G. “Tax administrator” means the Finance Director or other City Manager designee designated to administer the tax.

H. “Transfer of real property” means a sale, grant, assignment, transfer, or other conveyance of any lands, tenements, or other real property by deed, instrument, or other writing from a transferor to a transferee, or to a third person at or by the direction of transferee. “Transfer of real property” includes a change in control and ownership of a legal entity that results in a transfer of real property.

I. “Transferee” means a person to whom a transfer of real property is made.

J. “Transferor” means a person who makes a transfer of real property.

K. “Value of consideration” or “value of the consideration” means the total consideration, valued in money of the United States, paid or delivered, or contracted to be paid or delivered in return for the transfer of real property, including the amount of any indebtedness existing immediately prior to the transfer which is secured by a lien, deed of trust or other encumbrance on the property conveyed and which continues to be secured by such lien, deed of trust or encumbrances after such transfer, and also including the amount of any indebtedness which is secured by a lien, deed of trust or encumbrance given or placed upon the property in connection with the transfer to secure the payment of the purchase price or any part thereof which remains unpaid at the time of transfer. “Value of the consideration” also includes the amount of any special assessment levied or imposed upon the property by a public body, district or agency, where such special assessment is a lien or encumbrance on the property and the purchaser or transferee agrees to pay such special assessment or takes the property subject to the lien of such special assessment. The value of any lien or encumbrance of a type other than those which are hereinabove specifically included, existing immediately prior to the transfer and remaining after such transfer, shall not be included in determining the value of the consideration. If the "value of the consideration" cannot be definitely determined, or is left open to be fixed by future contingencies, "value of the consideration" shall be deemed to mean the fair market value of the property at the time of transfer, after deducting the amount of any lien or encumbrance, if any, of a type which would be excluded in determining the "value of the consideration" pursuant to the above provisions of this section. In the event that the asserted “value of consideration” for a transfer of real property is less than the fair market value, the Tax Administrator may assume that the “value of consideration” is the fair market value of the property but shall consider evidence submitted by the persons responsible for paying the tax that the lower amount represents the price agreed upon as part of a valid arms-length transaction.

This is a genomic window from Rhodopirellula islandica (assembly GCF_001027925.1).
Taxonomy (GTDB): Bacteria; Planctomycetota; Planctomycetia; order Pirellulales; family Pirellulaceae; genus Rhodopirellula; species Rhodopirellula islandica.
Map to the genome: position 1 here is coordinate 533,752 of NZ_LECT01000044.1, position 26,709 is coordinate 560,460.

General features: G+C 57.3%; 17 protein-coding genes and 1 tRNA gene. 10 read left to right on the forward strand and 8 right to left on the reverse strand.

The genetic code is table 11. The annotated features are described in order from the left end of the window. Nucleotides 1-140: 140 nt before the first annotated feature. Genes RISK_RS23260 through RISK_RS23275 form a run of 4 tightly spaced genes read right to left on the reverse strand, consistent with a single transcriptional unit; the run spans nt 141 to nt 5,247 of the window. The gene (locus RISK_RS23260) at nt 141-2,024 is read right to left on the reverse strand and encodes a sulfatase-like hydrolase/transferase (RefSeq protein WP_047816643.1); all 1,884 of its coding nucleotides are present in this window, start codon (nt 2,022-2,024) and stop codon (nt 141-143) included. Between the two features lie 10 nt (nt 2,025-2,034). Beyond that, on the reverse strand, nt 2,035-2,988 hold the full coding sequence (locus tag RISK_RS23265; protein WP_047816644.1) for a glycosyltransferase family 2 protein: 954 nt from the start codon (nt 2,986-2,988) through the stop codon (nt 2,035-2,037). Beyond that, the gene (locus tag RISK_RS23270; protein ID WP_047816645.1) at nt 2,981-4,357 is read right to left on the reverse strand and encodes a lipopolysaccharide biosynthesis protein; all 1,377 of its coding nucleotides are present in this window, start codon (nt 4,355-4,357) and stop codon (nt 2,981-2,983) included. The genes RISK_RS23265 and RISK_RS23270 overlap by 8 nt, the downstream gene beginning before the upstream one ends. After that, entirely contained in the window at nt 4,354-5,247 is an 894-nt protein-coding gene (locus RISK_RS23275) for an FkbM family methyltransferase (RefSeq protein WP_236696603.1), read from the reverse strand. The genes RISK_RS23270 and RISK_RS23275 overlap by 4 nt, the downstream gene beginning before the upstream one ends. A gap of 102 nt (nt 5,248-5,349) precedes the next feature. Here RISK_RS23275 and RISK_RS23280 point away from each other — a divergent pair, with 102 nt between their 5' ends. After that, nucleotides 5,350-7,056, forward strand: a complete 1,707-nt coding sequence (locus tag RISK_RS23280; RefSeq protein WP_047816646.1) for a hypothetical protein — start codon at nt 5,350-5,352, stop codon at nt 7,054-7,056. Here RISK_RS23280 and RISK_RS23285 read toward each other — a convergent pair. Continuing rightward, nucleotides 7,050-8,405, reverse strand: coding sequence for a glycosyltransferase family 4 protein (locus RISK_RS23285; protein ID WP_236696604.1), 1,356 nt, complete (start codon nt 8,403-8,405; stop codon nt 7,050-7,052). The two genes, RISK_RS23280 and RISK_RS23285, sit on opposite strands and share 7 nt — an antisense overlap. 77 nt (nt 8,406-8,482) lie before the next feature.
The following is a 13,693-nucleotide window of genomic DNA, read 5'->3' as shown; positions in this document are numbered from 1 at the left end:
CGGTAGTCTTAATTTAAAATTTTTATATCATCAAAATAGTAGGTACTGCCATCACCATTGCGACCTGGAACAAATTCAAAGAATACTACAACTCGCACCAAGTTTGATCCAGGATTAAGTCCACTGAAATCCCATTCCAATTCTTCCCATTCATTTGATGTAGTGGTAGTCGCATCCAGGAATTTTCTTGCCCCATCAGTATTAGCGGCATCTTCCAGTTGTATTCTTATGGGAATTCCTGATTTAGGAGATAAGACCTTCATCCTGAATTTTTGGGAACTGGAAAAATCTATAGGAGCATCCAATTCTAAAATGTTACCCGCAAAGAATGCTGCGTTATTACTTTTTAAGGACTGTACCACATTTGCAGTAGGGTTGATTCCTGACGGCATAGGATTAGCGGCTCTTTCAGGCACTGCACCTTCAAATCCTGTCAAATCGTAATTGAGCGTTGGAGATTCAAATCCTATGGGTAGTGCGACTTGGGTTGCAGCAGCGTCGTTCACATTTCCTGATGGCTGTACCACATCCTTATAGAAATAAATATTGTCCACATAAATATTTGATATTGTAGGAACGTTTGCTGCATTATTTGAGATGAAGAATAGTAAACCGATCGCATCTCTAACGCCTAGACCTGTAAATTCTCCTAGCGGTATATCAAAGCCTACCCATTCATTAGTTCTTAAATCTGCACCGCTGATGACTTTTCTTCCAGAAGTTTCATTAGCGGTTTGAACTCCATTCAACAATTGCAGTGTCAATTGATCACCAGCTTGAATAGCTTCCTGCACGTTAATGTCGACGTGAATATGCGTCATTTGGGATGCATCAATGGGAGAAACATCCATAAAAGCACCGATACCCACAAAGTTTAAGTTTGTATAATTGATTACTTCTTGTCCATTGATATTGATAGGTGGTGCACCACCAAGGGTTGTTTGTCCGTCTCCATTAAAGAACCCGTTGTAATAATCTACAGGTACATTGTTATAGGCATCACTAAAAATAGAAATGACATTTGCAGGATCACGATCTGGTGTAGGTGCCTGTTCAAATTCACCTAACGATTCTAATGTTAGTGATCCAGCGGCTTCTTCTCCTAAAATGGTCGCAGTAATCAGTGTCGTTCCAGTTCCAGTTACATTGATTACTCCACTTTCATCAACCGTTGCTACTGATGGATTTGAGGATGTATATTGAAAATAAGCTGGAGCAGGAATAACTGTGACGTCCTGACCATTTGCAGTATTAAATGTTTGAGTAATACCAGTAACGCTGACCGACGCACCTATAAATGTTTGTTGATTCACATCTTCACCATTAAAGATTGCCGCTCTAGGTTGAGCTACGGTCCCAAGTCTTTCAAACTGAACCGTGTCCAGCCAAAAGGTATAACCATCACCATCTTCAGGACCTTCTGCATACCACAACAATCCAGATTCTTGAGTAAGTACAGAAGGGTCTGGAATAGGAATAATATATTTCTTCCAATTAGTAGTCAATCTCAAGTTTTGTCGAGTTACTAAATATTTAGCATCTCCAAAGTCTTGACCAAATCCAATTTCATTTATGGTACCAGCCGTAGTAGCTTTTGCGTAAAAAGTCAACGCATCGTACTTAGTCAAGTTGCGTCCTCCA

3.26.040 Tax imposed. 

A tax is hereby imposed on each transfer of real property located in the City of Union City, when the value of the consideration exceeds one hundred dollars ($100.00).

3.26.050 Tax rate. 

The rate of the tax imposed pursuant this chapter shall be ten dollars ($10.00) for each one thousand dollars ($1,000.00) of the value of consideration paid for a transfer of real property, or fractional part of each one thousand dollars ($1,000.00) of the value of consideration.

3.26.060 Persons liable for tax. 

Any person who makes a transfer of real property subject to the tax imposed by this chapter and any person to whom such a transfer is made shall be jointly and severally liable for payment of the tax. The transferor and transferee may apportion the tax among themselves.

3.26.70 Exceptions and exemptions.

A. Government Entities. A transfer of real property shall be exempt from any tax imposed pursuant to this chapter if the transferee is the United States or any political subdivision thereof, the State of California, any city, county, city and county, district or any other political subdivision of the State of California.